The Mariner's Mirror Podcast


How to Drive an Aircraft Carrier

In this, the first of several episodes on the maritime history of airpower, Dr Sam Willis meets three Royal Naval flag officers to discuss the complexities and challenges of commanding and operating aircraft carriers. Sam's guests are Vice Admiral Jerry Kydd, the current Fleet Commander of the Royal Navy, who served as the very first commanding officer of the new aircraft carrier HMS Queen Elizabeth, launched in 2014 and the largest and most powerful vessel ever constructed for the Royal Navy; Rear Admiral David Snelson, who served in the Royal Navy between 1969 to 2006 on both Ark Royal 4 and Ark Royal 5, and was the Commander Maritime

Forces and Task Group Commander for Royal Naval forces in the second Gulf War of 2003; and Rear Admiral Roy Clare who commanded HMS Invincible 25 years ago, seeing operations in the Caribbean, Mediterranean, Arabian Sea and The Gulf, with Fleet Air Arm and Royal Air Force squadrons embarked. They discuss a commander's responsibilities with regard to aviation and airspace; the thorny issues of logistics, and how to manage fuel, food and spare parts; the formidable challenges of engineering both in terms of air engineering and weapons engineering, including radars, radios and satellite comms; the challenge of commanding people, of training and handing on skills; and the issues of Task Group command - how does a carrier fit into a Task Group? Does the captain of a carrier also act as the Commander of a task Group?

These remarkable insights from the recent (and sometimes very recent) past help us understand the development and use of carriers and airpower from its inception in the first quarter of the twentieth century until today.

More Episodes


Pearl Harbor

We explore the extraordinary story of the Japanese attack on Pearl Harbor, on 7 December 1941.To find out more Dr Sam Willis speaks with Mark Stille, a retired commander in the US Navy,who studied at the Naval War College and has recently finished a 40-year career working in the intelligence community, with tours on the faculty at the Naval War College, the Joint Staff and US naval ships; he is also the author of numerous works focussing on naval history.This episode is designed to sit alongside the most fabulous 3D animation exploring the Shokaku -one of the Japanese carriers involved in the attack. The full video can be seen on the Mariner’s Mirror podcasts’s Youtube and Facebook pages with shorter clips on Twitter and Instagram.Pearl Harbor was a surprise attack, launched by the Japanese against the American naval base in Hawaii, before the formal declaration of war between the two nations. The Japanese goal was nothing less than to destroy the American pacific fleet. From six aircraft carriers, The Japanese launched hundreds of aircraft in two waves. Less than two hours later the Japanese had crippled or destroyed nearly 20 American ships and more than 300 airplanes. Dry docks and airfields were also destroyed. 2,403 sailors, soldiers and civilians were killed.Importantly, however, the Japanese actually failed in their goal to cripple the Pacific Fleet. By the 1940s, battleships were no longer the most important vessel in the navy as they had been in the previous war: Aircraft carriers and seaborne airpower had now changed that nature of seapower and all of the American Pacific Fleet’s carriers were away from the base on December 7 and escaped destruction.Moreover, for the the first time in years of discussion and debate about America entering the war, popular opinion now dramatically swung towards joining the fight. The following day America declared war on Japan, and three days later, on Germany.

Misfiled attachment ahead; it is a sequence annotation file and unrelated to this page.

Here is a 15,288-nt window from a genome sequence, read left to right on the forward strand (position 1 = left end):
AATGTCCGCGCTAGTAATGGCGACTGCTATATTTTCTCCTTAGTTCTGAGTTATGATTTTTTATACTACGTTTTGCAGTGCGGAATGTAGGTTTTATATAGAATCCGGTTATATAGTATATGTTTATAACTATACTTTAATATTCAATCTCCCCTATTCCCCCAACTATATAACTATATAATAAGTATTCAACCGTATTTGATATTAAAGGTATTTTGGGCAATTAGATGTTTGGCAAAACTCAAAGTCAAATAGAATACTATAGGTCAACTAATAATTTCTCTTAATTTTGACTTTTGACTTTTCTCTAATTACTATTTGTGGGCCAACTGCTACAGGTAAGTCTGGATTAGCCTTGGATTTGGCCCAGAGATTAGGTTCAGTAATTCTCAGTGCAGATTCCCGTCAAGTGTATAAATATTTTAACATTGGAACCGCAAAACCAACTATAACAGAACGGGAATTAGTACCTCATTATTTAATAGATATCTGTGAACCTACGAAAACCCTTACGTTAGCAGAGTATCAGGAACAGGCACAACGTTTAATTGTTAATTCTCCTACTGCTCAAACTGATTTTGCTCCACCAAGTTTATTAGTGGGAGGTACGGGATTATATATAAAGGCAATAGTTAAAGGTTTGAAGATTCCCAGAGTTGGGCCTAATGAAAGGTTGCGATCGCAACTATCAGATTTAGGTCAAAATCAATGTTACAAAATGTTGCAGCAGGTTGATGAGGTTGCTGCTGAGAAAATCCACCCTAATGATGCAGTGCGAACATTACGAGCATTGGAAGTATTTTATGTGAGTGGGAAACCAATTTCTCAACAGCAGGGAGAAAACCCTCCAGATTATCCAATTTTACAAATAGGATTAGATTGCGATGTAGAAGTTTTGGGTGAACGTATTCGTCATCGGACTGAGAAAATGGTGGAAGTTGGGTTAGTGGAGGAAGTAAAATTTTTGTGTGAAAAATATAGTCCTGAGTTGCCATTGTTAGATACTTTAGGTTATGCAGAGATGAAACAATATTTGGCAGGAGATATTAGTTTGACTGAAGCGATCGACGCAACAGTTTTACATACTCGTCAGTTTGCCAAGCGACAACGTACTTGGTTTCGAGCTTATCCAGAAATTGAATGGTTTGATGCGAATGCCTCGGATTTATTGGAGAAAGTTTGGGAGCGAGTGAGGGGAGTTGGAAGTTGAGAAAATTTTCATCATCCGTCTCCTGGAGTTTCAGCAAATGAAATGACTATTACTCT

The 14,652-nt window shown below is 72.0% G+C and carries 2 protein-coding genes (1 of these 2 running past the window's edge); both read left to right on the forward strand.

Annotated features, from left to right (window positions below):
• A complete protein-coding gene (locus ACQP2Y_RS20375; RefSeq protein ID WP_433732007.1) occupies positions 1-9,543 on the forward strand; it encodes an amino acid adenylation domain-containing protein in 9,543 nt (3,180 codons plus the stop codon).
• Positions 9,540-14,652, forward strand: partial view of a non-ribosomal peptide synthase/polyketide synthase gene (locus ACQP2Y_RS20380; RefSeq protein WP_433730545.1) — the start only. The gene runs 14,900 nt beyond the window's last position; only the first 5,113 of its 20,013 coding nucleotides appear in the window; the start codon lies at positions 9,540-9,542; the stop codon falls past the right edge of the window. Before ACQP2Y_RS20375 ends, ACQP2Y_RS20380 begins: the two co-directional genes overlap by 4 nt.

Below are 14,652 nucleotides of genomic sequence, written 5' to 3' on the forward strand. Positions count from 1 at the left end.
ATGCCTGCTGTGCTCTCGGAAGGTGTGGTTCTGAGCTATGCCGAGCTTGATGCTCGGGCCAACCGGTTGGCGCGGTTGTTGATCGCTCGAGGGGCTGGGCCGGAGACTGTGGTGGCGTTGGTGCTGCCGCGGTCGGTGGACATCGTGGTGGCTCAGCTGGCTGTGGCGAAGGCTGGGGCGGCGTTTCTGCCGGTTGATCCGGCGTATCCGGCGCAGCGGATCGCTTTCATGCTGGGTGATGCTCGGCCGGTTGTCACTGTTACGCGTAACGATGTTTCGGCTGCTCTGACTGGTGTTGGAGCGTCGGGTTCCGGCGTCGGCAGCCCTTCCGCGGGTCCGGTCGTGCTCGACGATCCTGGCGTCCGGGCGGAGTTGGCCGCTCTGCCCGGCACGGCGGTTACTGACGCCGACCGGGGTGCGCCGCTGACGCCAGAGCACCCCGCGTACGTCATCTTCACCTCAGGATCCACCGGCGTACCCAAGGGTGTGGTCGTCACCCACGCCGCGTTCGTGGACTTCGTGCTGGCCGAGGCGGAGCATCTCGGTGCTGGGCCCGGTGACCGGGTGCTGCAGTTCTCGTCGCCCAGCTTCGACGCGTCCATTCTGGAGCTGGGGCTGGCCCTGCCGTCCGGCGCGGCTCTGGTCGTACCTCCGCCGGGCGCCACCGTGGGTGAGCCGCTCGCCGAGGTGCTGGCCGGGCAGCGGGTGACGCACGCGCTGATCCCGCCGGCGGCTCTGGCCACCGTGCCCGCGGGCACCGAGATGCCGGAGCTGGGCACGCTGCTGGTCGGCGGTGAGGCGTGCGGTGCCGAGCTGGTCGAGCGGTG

Iconic Ships 13: Thermopylae

In this episode we hear about Thermopylae, one of the most magnificent clipper-ships ever built, and some claim the finest of them all. In 1879, before her second wool voyage from Australia, the Sydney Morning Herald eulogised: 'The fastest and handsomest ship in the world is now lying at the Circular Quay loading for London, and those who take pleasure in seeing a rare specimen of naval architecture should avail themselves of the opportunity of doing so. Of course, we allude to the Thermopylæ, the celebrated Aberdeen clipper. [The] Thermopylæ has all the appearance of a yacht, and yet she carries a good cargo, is a beautiful sea boat, and stands up to her canvas well.' Built in Aberdeen and commissioned in 1868, but long over-shadowed in public recognition by her rival, Cutty Sark (a ship built specifically to out-pace her in the China tea trade but only once succeeded in so doing), Thermopylæ lives on as arguably the finest all-round clipper of them all.Clipper ships like Thermopylae were astonishing to behold, and were the culmination of centuries of refinements in sailing technology that led to some of the most beautiful and fastest merchant ships ever built. They revolutionised global trade tearing around the seas carrying tea, wool, luxury goods, and of course people as this era of migration changed the populations and economies of the world forever. Their heyday was short lived, however, as increasingly efficient steam engines and railways changed the way that goods were transported – all over again.To find out more, Dr Sam Willis speaks with Captain Peter King. Peter recently retired from the merchant shipping industry after over 62 years of continuous service in a wide range of maritime disciplines. In the 1980s, while serving as Managing Director of one of the Christian Salvesen group companies in Aberdeen, he developed an interest in the George Thompson Jnr’s Aberdeen-based shipping enterprise leading to his researching and publishing the first definitive history of Thermopylæ.